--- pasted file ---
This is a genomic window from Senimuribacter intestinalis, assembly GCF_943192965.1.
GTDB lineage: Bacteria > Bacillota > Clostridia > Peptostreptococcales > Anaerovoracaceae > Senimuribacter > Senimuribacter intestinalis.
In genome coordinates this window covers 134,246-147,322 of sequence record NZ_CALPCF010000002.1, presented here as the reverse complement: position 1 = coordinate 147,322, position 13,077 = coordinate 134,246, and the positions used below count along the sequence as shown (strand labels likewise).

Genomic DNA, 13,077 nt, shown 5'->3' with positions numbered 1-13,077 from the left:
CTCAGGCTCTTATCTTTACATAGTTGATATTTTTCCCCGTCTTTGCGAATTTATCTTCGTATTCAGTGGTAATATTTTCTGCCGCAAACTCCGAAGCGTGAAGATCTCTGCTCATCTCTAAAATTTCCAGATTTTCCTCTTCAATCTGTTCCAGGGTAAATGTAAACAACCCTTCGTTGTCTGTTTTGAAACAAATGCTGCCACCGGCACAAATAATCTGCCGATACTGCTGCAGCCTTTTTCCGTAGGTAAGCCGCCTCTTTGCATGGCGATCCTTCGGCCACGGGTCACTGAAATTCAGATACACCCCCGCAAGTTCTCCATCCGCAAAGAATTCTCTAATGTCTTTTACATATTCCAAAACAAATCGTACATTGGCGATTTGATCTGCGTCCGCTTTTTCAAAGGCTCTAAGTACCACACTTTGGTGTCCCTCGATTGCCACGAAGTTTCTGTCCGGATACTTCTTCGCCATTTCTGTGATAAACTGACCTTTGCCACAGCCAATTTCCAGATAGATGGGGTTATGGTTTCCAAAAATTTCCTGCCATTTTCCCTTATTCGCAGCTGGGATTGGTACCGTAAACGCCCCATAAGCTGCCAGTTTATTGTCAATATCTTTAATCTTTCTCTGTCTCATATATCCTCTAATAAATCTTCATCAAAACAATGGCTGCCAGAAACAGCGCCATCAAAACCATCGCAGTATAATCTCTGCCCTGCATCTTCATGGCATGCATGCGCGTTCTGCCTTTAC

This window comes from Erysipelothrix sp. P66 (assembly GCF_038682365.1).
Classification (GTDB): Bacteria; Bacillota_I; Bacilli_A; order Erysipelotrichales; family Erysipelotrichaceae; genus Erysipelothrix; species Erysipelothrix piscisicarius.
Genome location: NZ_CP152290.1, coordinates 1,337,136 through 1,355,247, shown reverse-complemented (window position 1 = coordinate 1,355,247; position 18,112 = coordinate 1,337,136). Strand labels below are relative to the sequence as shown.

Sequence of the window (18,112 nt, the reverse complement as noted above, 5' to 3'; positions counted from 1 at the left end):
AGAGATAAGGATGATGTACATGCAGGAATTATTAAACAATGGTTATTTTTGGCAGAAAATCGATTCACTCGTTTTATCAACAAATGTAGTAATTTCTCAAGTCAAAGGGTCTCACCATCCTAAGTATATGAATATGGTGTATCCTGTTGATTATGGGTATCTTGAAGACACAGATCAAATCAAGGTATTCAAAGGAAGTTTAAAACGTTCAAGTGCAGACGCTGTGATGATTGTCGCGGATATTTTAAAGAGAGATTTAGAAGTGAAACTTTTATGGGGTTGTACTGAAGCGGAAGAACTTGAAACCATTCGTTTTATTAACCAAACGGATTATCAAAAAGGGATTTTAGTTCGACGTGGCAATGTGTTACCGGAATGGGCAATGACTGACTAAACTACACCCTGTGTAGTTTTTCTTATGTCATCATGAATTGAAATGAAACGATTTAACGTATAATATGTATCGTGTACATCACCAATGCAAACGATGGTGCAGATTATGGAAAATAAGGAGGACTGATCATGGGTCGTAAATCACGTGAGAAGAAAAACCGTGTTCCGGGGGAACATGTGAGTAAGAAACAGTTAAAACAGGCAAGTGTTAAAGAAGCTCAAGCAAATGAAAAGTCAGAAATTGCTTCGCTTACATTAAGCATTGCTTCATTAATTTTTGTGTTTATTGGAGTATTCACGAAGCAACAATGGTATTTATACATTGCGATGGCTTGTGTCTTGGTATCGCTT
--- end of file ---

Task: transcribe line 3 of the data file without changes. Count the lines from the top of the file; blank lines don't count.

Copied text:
In genome coordinates this window covers 134,246-147,322 of sequence record NZ_CALPCF010000002.1, presented here as the reverse complement: position 1 = coordinate 147,322, position 13,077 = coordinate 134,246, and the positions used below count along the sequence as shown (strand labels likewise).